AFANG (Gnetum africanum) – Hero ISHOLA OLATAYO

By  | 

AFANG (Gnetum africanum)

Nigeria as a country is blessed with different tribes and culture. Blessed? Yes is the answer. Through may travels or accessing my travels, I always give kudos to my beautiful ladies in the East for their VEGETABLE SOUP PREPARATION WIZARDRY with upmost and exceptional skills. In short, they have the key that opens the locker to a man’s heart following the ancestral route; the BELLY or Stomach.

Afang has a local name called OKAZI. Okazi is a climbing leafy vegetable that belongs to the family Gnetaceae. It is prevalent in the tropical regions especially Nigeria, Congo, Gabon, Angola, Asia and South America. It is a non-seasonal, perennial plant that grows as new shoots from the section where the stem has been cut out or a rhizome. Okazi, Eru or Afang vine usually produces tiny flowers on maturity and the seeds have a resemblance with a drupe fruit. Okazi goes by different names example; in Congo it is called Fumbua, Koko; Nigerians call it Afang,Okazi, Ukazi; Cameroonians call it Okok, M’fumbua or Fumbua, Eru. Afang is not usually cultivated but it grows as a forest vine and the leaves are gathered as forest vegetable or Edikang ikong soup,Egusi soup, Oha soup est.


Afang is no exception to having many medicinal properties and health benefits. It is an excellent source of Aspartic Acid, Dietry fibre, Cysleine, Protein, Vitamins, Sodium, Magnesium, Calcium, Iron, Zinc, Manganesse, Potassium, Copper, Glutamic Acid, Leucine (this aid the production of growth hormone and lowers blood sugar) and essential Amino Acids(glutamic acid which acts as fuel to the brain) that are required in the body. Its stack of essential acids enables it to act as an alternative to energy source especially when the Carbohydrate metabolism is damaged due to glucogenesis (breaking down of glucose).

Afang can be used for treating Sore throats, Boils, Warts or Nausea, it can be eating raw to reduce menstrual pains and childbirth pain; here Tisane of a cut stem of Afang is used (as an analgesic). It is also used to treat enlarge spleen. The pedicle can be cut, crushed and mixed with soap for hair growth, the seed can be chewed raw to reduce excessive urination(for children that bed wet and are passed the age they ought to be doing so). Afang leave can be used to treat Goiter as it contains the right amount of iodine for proper function of thyroid gland. It also serves as an antidote for poison (so you can receive a medal for saving someone’s life without consulting anybody). It is used traditionally for treating children with measles. The seed of okazi can be used as fungicide for dressing wounds. The bark of Okazi can be used for producing fishing nets and ropes. If I didn’t know better I would say yet another Miracle tree at our disposal. But rather I would say this makes two.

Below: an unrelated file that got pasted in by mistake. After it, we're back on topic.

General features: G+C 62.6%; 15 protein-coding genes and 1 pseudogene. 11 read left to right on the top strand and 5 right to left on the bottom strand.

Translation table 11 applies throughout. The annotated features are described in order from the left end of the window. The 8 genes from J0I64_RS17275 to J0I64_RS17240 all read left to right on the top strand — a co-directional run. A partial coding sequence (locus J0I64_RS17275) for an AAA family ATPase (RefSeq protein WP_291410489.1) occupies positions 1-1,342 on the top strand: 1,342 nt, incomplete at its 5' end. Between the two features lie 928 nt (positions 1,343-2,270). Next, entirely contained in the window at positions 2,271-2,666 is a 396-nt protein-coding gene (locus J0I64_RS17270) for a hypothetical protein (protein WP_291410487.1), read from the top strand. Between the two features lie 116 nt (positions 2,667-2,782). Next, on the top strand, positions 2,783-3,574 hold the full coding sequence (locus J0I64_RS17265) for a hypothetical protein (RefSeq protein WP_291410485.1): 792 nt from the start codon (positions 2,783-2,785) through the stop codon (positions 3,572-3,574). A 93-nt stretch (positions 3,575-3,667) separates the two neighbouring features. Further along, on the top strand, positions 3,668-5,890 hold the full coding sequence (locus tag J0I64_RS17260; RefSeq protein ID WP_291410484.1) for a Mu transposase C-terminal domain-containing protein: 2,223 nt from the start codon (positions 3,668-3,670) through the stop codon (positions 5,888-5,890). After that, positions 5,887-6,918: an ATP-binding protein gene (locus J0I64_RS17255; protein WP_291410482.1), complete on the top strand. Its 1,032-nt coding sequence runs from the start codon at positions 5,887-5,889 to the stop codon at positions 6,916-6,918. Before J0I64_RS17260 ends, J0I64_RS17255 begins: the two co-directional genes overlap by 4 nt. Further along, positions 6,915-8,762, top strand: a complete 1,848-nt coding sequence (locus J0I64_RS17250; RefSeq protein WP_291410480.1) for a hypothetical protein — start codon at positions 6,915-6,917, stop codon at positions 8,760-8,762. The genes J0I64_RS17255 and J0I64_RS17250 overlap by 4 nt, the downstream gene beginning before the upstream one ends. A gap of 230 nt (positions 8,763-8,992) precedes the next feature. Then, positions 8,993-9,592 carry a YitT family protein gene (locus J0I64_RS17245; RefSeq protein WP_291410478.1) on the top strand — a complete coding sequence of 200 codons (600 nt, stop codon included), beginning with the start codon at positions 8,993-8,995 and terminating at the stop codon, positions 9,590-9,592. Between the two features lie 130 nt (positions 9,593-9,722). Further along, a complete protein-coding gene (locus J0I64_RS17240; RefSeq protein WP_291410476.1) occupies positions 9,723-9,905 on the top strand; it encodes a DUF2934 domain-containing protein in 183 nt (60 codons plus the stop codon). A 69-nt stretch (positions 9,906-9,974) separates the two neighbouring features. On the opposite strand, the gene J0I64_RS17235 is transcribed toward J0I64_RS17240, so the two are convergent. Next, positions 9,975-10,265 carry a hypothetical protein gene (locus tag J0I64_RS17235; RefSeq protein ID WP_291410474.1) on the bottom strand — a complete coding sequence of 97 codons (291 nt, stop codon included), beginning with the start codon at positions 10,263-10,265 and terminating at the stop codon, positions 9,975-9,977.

I have tried to find the possible side effect of Okazi but yet to discover any in journals est. whether it has or not, this plant is of huge benefits to Nigerians and its encouraged to consume in any way we deem it fit. However, am not pointing out that it is complete replacement for the above examples of disease and so you should try to consult your doctor always and as I always emphasize that too much of anything is not good. Eat or consume responsibly.


Although am not an expert in this field. Neither am I closely related to Efik tribe in Cross- River State, Nigeria. But I could simply put a spin to it and also would advice to visit the experts to pass their vegetable soup wizardry to you if you seek to know how to prepare it.

Recipe for Afang soup includes: Afang leaves; shred and pound, Water leave, pieces of beef, Cow skin, Dry fish, Stock fish Snail(optional), Dry Cray fish, Periwinkle, Shrimp, yellow pepper, Chilli powder, seasoning cubes, Palm oil and Salt to taste.


Wash the beef, periwinkle, Cow skin, Dry fish, Stock fish est. and place in a pot to boil with salt added, chilli powder and seasoning cubes.

Pound the Afang and water leaves till it is smooth in texture with the yellow pepper.

Add the blended dry cry fish, shrimp (optional) and more seasoning.

Pour the palm oil in to the stock and allow simmering for 2min.

Add water leave and immediately add pounded Afang leaves and stir.

Take it off the heat and allow the steam from the soup cook the vegetable.

Note: do not allow the vegetable to overcook so as to preserve the taste and its essence.

Well, you can come and join me as I devour my just prepared Afang soup with Semovita….

Source: Natural Diagnosis and Therapeutics by Dr Gilbert Ezengige, Interesting Facts About G.Africanum by Blessing Okpala


By Tayo Ishola

Leave a Reply

Your email address will not be published. Required fields are marked *